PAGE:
- Undervaluing the profession. Free design contests are a very slippery slope. Your contest is providing excellent exposure for someone. However, no one would ever ask an NFL quarterback to play a game without getting paid. If you open the contest up to professional designers, you run the risk of offending them. “Exposure” doesn’t pay a mortgage. You need to know your community in this situation. Some people would love the opportunity, others will feel like you’re trying to get free work and undervalue what they do. In order to avoid this problem, you could open up the contest to amateurs, no professional designers allowed.
- Not providing feedback.If you’re worried about the lack of quality designs or if you get some submissions that are “almost satisfactory” give them the option to resubmit with feedback. Obviously, if you have a large number of designs with many weaknesses, this is not something you want to undertake. But if you have a handful of solid designs that could become amazing ones with a few quick tweaks, give them the option. For instance, if you like the concept but the design is too busy, tell them that.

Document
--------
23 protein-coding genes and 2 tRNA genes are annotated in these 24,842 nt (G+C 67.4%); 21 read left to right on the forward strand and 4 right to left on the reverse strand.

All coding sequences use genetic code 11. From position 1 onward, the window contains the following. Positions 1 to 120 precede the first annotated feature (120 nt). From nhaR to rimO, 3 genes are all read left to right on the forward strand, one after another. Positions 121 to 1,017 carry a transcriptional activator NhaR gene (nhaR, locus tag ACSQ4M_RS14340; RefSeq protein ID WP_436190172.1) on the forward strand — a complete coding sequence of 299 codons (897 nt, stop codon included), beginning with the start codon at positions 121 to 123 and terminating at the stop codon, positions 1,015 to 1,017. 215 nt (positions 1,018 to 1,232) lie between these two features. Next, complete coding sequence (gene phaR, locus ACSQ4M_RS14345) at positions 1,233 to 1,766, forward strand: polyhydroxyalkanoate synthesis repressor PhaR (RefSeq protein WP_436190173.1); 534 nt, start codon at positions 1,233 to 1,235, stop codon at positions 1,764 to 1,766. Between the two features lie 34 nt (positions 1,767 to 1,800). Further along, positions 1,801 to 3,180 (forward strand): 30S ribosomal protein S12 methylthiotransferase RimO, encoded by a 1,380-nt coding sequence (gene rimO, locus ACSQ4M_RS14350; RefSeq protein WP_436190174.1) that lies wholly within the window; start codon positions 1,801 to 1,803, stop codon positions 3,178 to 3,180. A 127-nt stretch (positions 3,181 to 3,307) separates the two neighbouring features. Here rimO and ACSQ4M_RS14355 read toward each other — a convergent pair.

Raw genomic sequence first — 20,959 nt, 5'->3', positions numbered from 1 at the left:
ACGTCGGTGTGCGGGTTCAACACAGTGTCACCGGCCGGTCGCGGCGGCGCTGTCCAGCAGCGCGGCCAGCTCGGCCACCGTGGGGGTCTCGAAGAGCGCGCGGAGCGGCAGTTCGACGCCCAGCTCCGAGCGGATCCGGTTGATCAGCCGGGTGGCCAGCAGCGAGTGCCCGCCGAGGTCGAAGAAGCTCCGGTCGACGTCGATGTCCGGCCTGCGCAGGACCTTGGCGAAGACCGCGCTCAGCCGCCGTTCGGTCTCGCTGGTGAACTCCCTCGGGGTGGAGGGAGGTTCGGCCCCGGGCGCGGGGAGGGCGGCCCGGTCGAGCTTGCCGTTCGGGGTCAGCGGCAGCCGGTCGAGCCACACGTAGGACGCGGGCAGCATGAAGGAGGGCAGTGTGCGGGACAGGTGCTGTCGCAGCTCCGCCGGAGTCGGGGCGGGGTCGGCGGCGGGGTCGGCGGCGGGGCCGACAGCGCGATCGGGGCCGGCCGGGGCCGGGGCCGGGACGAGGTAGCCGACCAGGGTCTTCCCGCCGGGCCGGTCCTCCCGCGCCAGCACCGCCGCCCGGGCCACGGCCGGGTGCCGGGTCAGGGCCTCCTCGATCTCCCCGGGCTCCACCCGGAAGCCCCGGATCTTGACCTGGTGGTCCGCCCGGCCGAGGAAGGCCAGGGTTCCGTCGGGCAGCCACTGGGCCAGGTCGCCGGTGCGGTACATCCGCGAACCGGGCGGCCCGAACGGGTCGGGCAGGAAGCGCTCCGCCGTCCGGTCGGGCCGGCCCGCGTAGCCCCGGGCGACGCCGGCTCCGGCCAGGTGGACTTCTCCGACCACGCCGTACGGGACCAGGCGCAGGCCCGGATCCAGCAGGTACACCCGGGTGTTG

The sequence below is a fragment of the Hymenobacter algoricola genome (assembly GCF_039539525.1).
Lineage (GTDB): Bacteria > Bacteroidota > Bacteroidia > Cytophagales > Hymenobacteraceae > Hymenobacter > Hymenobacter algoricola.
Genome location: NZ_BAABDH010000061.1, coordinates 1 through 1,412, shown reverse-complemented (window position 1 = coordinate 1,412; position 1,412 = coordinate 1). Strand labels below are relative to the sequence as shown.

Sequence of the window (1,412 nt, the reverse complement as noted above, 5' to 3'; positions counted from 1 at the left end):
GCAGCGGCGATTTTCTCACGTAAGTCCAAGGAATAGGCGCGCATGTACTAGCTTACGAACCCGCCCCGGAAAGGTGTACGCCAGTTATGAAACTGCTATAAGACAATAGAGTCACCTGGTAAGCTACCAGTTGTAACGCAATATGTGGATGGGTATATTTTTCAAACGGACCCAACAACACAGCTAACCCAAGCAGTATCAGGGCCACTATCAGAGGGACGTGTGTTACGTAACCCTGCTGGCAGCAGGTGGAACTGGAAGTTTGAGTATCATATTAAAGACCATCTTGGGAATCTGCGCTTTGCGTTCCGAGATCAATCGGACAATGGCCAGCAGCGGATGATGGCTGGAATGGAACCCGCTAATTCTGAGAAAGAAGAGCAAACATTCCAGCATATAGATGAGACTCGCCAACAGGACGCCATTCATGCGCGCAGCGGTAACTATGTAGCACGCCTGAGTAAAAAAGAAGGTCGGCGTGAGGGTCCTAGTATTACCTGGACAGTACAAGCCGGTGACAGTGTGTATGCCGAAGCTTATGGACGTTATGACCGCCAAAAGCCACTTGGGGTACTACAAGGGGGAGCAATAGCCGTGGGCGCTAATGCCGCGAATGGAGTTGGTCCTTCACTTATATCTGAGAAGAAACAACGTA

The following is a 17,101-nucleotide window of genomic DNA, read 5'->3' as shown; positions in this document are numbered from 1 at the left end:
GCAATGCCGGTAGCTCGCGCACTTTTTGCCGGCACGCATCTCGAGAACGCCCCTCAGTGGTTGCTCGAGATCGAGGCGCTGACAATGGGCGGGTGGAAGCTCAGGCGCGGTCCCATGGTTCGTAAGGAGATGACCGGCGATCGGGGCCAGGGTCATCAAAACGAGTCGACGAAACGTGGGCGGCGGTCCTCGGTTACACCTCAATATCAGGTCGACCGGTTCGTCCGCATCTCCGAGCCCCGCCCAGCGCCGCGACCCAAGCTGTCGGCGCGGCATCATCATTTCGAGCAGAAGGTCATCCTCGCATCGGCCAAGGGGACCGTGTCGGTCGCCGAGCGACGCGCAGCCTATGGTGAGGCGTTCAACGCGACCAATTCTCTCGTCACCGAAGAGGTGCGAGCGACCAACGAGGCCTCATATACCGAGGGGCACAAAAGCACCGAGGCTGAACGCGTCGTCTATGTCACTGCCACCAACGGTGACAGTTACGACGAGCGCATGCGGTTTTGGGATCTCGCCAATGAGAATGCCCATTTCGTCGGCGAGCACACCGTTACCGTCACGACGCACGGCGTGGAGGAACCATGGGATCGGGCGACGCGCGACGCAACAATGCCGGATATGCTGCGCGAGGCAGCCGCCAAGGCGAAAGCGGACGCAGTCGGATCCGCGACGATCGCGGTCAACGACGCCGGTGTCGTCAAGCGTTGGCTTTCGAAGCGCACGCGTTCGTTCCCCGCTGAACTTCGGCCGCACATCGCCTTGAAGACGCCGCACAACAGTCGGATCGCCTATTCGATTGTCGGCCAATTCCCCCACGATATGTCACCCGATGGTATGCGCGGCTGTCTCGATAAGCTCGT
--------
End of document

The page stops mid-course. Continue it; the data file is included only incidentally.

Let the contestant know you’re looking for something that may need to be replicated in small spaces and something with less intricacy would work better. Ask them if they’re willing to make it a tad simpler to be considered. Don’t promise them the win if they do. Just make a suggestion or two. Again, if the design is way off, and you know it will likely never get to something you could envision using for the chamber, then don’t ask for changes. But if it’s a quick change that will make their logo design more competitive, give them the option to resubmit.
Tips and Additional Considerations
Now that you know what not to do, let’s talk about some additional ideas for a strong logo contest.